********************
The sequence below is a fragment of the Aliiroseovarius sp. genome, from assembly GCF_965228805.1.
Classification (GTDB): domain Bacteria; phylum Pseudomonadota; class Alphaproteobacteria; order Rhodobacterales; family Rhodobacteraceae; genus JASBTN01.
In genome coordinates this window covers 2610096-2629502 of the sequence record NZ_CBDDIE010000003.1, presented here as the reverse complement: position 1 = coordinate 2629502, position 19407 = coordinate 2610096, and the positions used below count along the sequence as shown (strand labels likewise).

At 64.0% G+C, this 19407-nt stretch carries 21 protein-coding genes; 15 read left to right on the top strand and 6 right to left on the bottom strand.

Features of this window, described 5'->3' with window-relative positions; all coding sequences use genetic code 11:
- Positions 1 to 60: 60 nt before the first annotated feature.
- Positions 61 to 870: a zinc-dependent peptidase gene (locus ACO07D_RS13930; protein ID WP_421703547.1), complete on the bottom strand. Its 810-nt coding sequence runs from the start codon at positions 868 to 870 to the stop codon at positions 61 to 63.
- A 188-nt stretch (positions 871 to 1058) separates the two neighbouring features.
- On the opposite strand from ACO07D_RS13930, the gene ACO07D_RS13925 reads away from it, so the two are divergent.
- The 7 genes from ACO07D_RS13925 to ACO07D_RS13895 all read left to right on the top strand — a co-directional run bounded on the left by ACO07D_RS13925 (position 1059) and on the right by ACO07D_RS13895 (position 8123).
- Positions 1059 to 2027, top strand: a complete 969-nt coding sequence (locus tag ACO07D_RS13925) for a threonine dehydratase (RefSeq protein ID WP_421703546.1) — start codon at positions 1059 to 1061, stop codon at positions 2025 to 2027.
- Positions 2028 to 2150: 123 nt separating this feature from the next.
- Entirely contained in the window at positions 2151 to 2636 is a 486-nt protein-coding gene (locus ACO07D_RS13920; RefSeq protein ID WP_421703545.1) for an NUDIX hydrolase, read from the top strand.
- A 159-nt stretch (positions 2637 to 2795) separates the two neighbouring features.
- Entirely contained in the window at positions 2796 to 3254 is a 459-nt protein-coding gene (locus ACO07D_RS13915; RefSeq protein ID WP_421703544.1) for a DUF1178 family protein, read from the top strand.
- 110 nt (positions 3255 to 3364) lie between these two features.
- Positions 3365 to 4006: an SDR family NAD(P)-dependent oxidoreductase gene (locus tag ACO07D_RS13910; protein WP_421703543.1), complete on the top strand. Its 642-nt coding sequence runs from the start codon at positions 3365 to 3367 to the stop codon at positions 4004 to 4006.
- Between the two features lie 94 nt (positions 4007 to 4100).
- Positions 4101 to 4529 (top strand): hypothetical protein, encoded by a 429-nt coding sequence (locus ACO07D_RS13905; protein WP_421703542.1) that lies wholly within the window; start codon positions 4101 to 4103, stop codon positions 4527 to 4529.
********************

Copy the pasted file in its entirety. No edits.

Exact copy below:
The sequence below is a fragment of the Aliiroseovarius sp. genome, from assembly GCF_965228805.1.
Classification (GTDB): domain Bacteria; phylum Pseudomonadota; class Alphaproteobacteria; order Rhodobacterales; family Rhodobacteraceae; genus JASBTN01.
In genome coordinates this window covers 2610096-2629502 of the sequence record NZ_CBDDIE010000003.1, presented here as the reverse complement: position 1 = coordinate 2629502, position 19407 = coordinate 2610096, and the positions used below count along the sequence as shown (strand labels likewise).

At 64.0% G+C, this 19407-nt stretch carries 21 protein-coding genes; 15 read left to right on the top strand and 6 right to left on the bottom strand.

Features of this window, described 5'->3' with window-relative positions; all coding sequences use genetic code 11:
- Positions 1 to 60: 60 nt before the first annotated feature.
- Positions 61 to 870: a zinc-dependent peptidase gene (locus ACO07D_RS13930; protein ID WP_421703547.1), complete on the bottom strand. Its 810-nt coding sequence runs from the start codon at positions 868 to 870 to the stop codon at positions 61 to 63.
- A 188-nt stretch (positions 871 to 1058) separates the two neighbouring features.
- On the opposite strand from ACO07D_RS13930, the gene ACO07D_RS13925 reads away from it, so the two are divergent.
- The 7 genes from ACO07D_RS13925 to ACO07D_RS13895 all read left to right on the top strand — a co-directional run bounded on the left by ACO07D_RS13925 (position 1059) and on the right by ACO07D_RS13895 (position 8123).
- Positions 1059 to 2027, top strand: a complete 969-nt coding sequence (locus tag ACO07D_RS13925) for a threonine dehydratase (RefSeq protein ID WP_421703546.1) — start codon at positions 1059 to 1061, stop codon at positions 2025 to 2027.
- Positions 2028 to 2150: 123 nt separating this feature from the next.
- Entirely contained in the window at positions 2151 to 2636 is a 486-nt protein-coding gene (locus ACO07D_RS13920; RefSeq protein ID WP_421703545.1) for an NUDIX hydrolase, read from the top strand.
- A 159-nt stretch (positions 2637 to 2795) separates the two neighbouring features.
- Entirely contained in the window at positions 2796 to 3254 is a 459-nt protein-coding gene (locus ACO07D_RS13915; RefSeq protein ID WP_421703544.1) for a DUF1178 family protein, read from the top strand.
- 110 nt (positions 3255 to 3364) lie between these two features.
- Positions 3365 to 4006: an SDR family NAD(P)-dependent oxidoreductase gene (locus tag ACO07D_RS13910; protein WP_421703543.1), complete on the top strand. Its 642-nt coding sequence runs from the start codon at positions 3365 to 3367 to the stop codon at positions 4004 to 4006.
- Between the two features lie 94 nt (positions 4007 to 4100).
- Positions 4101 to 4529 (top strand): hypothetical protein, encoded by a 429-nt coding sequence (locus ACO07D_RS13905; protein WP_421703542.1) that lies wholly within the window; start codon positions 4101 to 4103, stop codon positions 4527 to 4529.